1. Deal with only active (not passive) sentences and introduce the various grammatical terms along with some of their most common usage, which should help the student try his/her hand at more complex sentence applications

2. Encapsulate the grammatical concepts into sentence tables. (Sentence formation and practical use prioritized.)

3. Create a story-like sentence sequence - Involve a set of characters and only make sentences around their life using the various grammatical constructs introduced through the tables

Essential Tools

You must understand how to identify noun, verbs and adjectives. This will help you clarify your students grammatical queries quite easily. Use these tests  to identify if a word/phrase/clause is acting as a noun, verbs or an adjectives.

As for another very important yet often concept: ‘adverb’, there are no fixed questions that can determine if a word/phrase/clause is an adverb. This is all because adverbs are the most flexible of the 8 parts of speech  found in grammar. They can come in anywhere in a sentence (beginning, end, after verb, before verb - just about any place you can think of). But still it is still  possible in most situations to determine if something is an adverb. To find out more, click here.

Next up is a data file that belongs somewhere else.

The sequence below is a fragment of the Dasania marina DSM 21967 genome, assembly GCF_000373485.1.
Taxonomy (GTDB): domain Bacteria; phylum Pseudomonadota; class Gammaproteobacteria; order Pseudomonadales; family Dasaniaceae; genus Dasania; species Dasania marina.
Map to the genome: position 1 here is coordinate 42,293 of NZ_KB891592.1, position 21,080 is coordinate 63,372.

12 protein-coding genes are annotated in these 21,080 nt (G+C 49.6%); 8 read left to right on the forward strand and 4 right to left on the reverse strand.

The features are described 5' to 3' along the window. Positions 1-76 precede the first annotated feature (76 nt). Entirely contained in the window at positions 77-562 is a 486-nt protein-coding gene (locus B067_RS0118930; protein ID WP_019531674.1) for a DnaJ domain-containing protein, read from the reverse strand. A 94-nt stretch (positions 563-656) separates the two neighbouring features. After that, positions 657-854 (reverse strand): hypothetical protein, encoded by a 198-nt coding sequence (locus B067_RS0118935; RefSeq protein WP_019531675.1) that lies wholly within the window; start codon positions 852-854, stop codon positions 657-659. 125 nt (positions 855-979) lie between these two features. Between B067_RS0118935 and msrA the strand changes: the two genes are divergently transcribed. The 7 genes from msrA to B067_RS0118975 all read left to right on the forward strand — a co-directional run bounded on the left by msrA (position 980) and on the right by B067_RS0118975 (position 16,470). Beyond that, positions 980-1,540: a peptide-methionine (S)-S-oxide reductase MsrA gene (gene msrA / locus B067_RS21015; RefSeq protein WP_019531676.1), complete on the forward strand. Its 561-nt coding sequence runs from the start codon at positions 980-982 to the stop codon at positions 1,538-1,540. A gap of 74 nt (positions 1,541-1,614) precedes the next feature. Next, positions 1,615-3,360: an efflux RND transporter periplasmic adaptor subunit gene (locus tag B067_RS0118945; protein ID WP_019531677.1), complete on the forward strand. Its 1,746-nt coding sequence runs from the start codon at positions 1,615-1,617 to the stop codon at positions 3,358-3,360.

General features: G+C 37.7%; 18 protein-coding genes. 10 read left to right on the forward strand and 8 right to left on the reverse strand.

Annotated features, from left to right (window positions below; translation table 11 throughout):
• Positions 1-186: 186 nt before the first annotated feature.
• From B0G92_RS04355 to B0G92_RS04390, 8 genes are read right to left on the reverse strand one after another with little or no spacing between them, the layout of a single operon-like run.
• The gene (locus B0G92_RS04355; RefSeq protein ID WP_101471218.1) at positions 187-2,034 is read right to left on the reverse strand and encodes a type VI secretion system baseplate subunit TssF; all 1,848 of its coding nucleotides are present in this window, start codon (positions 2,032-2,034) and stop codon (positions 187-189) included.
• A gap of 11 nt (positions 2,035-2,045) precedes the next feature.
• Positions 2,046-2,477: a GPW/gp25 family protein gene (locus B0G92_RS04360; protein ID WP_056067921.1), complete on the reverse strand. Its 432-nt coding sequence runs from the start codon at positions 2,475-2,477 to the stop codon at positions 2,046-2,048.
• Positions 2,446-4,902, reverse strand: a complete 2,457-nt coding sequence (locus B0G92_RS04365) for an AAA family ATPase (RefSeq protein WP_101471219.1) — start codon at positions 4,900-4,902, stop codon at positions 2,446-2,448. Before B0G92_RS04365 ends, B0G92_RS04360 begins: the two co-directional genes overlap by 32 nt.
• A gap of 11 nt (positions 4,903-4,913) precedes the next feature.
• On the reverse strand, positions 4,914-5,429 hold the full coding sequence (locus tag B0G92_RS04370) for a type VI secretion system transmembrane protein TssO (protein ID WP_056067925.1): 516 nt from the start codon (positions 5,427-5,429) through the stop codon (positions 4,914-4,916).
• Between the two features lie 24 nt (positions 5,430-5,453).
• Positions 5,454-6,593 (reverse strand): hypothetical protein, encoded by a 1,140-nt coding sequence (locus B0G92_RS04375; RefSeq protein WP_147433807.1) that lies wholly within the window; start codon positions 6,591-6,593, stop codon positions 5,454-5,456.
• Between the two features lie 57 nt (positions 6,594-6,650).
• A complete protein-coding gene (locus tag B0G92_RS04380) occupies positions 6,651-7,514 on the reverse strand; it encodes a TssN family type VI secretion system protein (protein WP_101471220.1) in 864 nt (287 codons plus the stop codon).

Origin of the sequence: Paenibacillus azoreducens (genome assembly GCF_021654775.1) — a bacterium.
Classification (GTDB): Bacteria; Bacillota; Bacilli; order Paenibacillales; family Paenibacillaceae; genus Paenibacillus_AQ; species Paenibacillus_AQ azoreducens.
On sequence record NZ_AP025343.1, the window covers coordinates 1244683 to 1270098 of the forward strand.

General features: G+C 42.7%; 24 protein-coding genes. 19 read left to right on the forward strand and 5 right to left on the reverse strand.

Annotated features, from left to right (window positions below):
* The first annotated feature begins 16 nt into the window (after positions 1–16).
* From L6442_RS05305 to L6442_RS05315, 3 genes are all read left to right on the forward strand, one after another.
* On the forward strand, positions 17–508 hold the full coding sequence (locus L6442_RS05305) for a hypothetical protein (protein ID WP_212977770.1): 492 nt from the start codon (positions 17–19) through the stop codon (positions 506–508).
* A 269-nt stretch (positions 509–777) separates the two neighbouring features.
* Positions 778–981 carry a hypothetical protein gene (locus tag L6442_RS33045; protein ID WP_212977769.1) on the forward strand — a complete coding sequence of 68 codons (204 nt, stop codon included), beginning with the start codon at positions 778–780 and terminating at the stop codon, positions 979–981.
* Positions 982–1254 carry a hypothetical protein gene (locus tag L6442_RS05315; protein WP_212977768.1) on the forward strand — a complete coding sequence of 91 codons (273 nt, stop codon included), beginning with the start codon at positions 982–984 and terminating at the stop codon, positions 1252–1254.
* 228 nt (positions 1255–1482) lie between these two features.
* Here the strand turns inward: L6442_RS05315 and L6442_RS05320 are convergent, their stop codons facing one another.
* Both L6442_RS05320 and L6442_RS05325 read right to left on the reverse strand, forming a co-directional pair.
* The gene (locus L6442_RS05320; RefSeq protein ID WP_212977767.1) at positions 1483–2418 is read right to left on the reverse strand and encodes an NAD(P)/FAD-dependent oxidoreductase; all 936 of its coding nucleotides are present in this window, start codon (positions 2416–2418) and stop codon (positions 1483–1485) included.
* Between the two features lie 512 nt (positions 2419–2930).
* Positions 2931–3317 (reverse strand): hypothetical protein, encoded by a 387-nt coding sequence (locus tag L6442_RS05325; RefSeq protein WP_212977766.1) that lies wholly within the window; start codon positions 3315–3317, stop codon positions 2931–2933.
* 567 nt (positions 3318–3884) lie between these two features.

Note: Anything which is highlighted in Blue or purple depicts a word or phrase that does not strictly fall into the present column category e.g. a noun with an adjective like 'big pencil' can used in place of the pure noun 'pencil' and in this case the adjective 'big' would be highlighted in blue.

​Student Prequisite

The students must understand basic alphabets and how to form simple words before they can be taught anything related to grammar.

WE GO. . . 


Nouns (common, proper, collective etc all kind as seen here- dont go too hard on abstract nouns at the moment.), possessive adjectives (my, her, his etc) + noun, PERSONAL PRONOUNS (I, you, we, he, she, they, it), possessive pronouns (hers, theirs, mine, hers etc), subject complement (simple noun phrases and pronouns as subject complements), articles, subject (simple noun phrases and pronouns as subject).

To understand determiners , click here.